Modeling the Atmosphere, pt. 2

The previous Modeling the Atmosphere post derived an expression for describing the change in pressure dP with respect to change in altitude dz in terms of density \rho and acceleration due to gravity g:

\frac{dP}{dz} = -\rho g

This equation is short to write, but it is not particularly useful. Before applying it to real-life situations, it must be transformed into the barometric equation.

First, recall that density \rho represents mass per unit volume. In Modeling the Atmosphere, pt. 1, \rho was used to replace the expression \frac{M}{V}, where M represents the mass of a thin slice S of air with volume V. Now,

\frac{dP}{dz} = -\frac{Mg}{V}

Air is not actually composed of slices, so it would be more convenient to represent the mass M in terms of particles. By volume, Earth’s atmosphere is composed of about 78% N_2, 21% O_2, and 1% Ar. Approximating Earth air as an ideal gas and using some information from the periodic table, the mass of one mole (6.022 \times 10^{23}) of air particles can be calculated:

nitrogen oxygen argon

0.78(2 \cdot 14.02 \frac{\text{g}}{\text{mol}}) + 0.21(2 \cdot16.00 \frac{\text{g}}{\text{mol}}) + 0.01(39.95 \frac{\text{g}}{\text{mol}}) \approx 29.98 \frac{\text{g}}{\text{mol}} \approx 0.029 \frac{\text{kg}}{\text{mol}}

So on average, 6.022 \times 10^{23} air particles (a.k.a. one mole of air particles) masses approximately 0.029 \text{ kg}. Using this knowledge, the mass M of one slice S of air may be re-expressed as 0.029 \frac{\text{kg}}{\text{mol}} \cdot N \text{mol}, where N represents the number of moles of air particles in the slice S of atmosphere. The same process holds for any other collection of particles that can be modeled as an ideal gas. For a general gas, each mole might mass m \text{ kg} instead of 0.029 \text{ kg}. Generally:

\frac{dP}{dz} = \frac{-mNg}{V}

and for Earth’s atmosphere in particular,

\frac{dP}{dz} = \frac{-0.029 N g}{V}

Now that the mass M of the slice S of atmosphere has been re-expressed as mN, let’s re-express the volume V of the atmosphere slice using the ideal gas law:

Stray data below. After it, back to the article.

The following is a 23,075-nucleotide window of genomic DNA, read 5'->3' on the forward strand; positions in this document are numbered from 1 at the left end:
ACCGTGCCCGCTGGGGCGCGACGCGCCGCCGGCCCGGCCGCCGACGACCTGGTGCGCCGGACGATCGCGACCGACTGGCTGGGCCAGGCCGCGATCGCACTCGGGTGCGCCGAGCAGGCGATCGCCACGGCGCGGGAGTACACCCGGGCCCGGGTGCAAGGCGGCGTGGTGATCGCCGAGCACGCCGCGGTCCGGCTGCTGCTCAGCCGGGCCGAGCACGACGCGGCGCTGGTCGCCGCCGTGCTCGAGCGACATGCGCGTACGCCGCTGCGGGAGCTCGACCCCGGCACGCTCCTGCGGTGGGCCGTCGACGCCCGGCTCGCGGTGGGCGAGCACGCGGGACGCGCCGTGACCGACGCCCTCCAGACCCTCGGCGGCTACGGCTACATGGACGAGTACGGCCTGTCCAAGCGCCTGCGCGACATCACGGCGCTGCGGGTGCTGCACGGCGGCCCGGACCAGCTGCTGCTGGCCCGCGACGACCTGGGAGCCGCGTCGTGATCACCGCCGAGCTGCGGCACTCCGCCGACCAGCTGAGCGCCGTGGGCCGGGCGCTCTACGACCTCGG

PV = NkT

Solving for volume yields:

V = \frac{NkT}{P}

Substitute:

\frac{dP}{dz} = \frac{-mNg}{\frac{NkT}{P}}

and simplify:

\frac{dP}{dz} = \frac{-mg}{kT} P

At this point, we’ve almost transformed the starting equation into the barometric equation. To review, m represents the mass per mole of the ideal gas (for Earth’s atmosphere, m \approx 0.029 \frac{\text{kg}}{\text{mol}} ), g \approx 9.81 \frac{\text{m}}{\text{s}^2} is the acceleration due to gravity, k \approx 1.38 \times 10^{-23} \frac{\text{J}}{\text{K}} is the Boltzmann constant, and T is the temperature in Kelvin (assumed to be constant – regardless of height – in this idealized atmosphere).

The next step requires calculus. First, “multiply both sides” by the differential dz:

dP = \frac{-mg}{kT} P dz

and divide both sides by P:

\frac{1}{P} dP = \frac{-mg}{kT} dz

Using the classic technique for solving differential equations, integrate both sides:

\int \frac{1}{P} dP = \int \frac{-mg}{kT} dz

\ln{P} = \frac{-mg}{kT} z + c

Exponentiate both sides:

P(z) = e^{\frac{-mg}{kT}z+c} = e^c e^{\frac{-mg}{kT}z}

Using the boundary condition when z = 0, it’s clear that the constant e^c corresponds to the pressure at zero altitude: P_0 = e^c. Thus,

P(z) = P_0 e^{\frac{-mg}{kT}z}

Finally, we have derived the barometric equation. Using this equation, the pressure P of an idealized atmosphere can be determined as a function of altitude z. Interestingly, this derivation is not the only method for obtaining the barometric equation. Check back for an alternate derivation and an application to satellite testing with weather balloons.

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